Logos – the Good, the Bad and the Ugly

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It’s often one of the most visually memorable ties to your business or organization.  It can also be one of the most valuable or overlooked or maybe the most controversial components of your marketing strategy.  We’re talking about your logo.

Might it be too whimsical, too busy or understated?  Too old fashioned; overly modern?  What about colors?  Is it used consistently on all your print materials and social media postings?  Bottom line:  Does it leave a positive, lasting impression on those who see it?

Insightful questions, all.   As for the answers, not all might be a simple yes/no.  Let’s consider some examples.

Golden arches and a red-colored bull’s eye.  Simple shapes and single color palettes.  Logos – and, in turn, brands – quickly recognizable even without inclusion of their McDonalds and Target names.  These are samples of the ‘Good.’  So, too, are those of Google and eBay which use only a text name, but have more dramatic use of color.  Overall, these identifiers have withstood the test of time.

Now for the ‘Bad.’  Rather, let’s think of them in a more positive light — those that have gone through ‘evolutionary’ changes.  First, Starbucks.  Since 1971 their logo has been modified three times; the most recent and most dramatic coming in 2011 when they removed their name completely from the image.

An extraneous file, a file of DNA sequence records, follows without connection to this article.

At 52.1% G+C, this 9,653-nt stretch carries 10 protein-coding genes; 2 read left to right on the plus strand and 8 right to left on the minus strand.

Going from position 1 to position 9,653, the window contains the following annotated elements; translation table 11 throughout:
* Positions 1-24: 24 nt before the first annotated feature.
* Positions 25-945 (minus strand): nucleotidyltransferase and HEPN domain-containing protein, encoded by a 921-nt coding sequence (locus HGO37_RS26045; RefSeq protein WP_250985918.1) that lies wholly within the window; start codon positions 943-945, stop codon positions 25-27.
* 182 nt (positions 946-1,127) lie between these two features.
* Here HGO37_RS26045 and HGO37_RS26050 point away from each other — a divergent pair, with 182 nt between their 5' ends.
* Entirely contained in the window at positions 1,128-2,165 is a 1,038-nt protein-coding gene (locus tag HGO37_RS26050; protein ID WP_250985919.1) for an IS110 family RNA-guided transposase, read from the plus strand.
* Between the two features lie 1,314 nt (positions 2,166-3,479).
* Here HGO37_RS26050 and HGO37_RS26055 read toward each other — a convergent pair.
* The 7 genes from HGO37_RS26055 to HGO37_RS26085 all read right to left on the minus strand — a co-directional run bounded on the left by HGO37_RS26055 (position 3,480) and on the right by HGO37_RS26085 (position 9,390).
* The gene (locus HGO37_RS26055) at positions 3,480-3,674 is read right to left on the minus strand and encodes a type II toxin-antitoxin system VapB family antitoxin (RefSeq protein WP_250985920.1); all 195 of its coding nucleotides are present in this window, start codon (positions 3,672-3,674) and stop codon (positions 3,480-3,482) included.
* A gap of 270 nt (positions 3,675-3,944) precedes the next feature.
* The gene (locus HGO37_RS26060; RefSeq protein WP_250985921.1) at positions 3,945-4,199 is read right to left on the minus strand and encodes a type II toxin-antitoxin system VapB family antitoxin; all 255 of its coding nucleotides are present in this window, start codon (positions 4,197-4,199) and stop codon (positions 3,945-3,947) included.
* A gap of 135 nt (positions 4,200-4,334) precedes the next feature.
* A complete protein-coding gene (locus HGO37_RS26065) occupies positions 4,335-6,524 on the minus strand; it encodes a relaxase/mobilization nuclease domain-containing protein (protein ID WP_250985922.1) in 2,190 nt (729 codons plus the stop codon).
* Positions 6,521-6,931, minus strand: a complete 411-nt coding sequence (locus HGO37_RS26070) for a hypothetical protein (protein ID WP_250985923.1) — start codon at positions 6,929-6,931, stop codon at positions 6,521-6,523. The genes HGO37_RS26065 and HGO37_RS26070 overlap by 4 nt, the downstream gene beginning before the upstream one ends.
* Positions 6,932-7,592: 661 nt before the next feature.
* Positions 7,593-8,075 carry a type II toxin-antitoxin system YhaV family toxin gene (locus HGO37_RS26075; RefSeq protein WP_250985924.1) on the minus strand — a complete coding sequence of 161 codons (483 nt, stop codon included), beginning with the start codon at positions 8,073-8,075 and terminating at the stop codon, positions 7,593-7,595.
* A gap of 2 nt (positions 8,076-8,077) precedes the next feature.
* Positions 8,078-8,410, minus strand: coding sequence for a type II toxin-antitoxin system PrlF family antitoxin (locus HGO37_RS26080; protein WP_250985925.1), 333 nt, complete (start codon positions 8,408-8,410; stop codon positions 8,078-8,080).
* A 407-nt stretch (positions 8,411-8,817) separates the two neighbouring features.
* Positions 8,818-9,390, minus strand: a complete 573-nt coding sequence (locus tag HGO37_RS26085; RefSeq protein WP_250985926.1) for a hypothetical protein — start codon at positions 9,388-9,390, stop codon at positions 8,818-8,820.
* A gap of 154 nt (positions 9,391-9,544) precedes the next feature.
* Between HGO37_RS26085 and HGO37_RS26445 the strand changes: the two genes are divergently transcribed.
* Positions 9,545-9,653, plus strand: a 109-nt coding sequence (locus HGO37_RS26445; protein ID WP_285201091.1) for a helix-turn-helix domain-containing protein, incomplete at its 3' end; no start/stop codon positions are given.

Earlier this year General Motors’ Cadillac division announced it was dropping the wreath that for decades bordered the crest used in its logo.  Rarely do brand logo changes stir consumer emotion.  Not so in this case, as some Cadillac loyalists had a tear in their eye.  Why the change?  To be more “modern, sleek and streamlined,” the maker’s reps say, just like its current vehicle lineup.

More controversial has been that of JC Penny’s.  During the span of three years their ‘mark’ changed significantly an equal number of times.  Starting with basic name, a graphic block was added.  Next, a redesigned graphic appeared and the name replaced with the ‘JCP’ initials.  Most recently they reverted back to using only their simple, well-established name.  We’re sure a lot of hours and expense (and likely some emotion, too) were directed into these seemingly nonstop rebranding initiatives.  Only time will tell if the merry-go-round of changes has helped or hindered consumer perception of the retail chain.

Finally, the ‘Ugly.’  The worst logo by far for any enterprise is not having one at all.  Simple as that!

Regardless if you operate a century-old company, small town storefront or a recently launch online shop, our experts at JTE Marketing Group can help ensure your brand has the logo it deserves!

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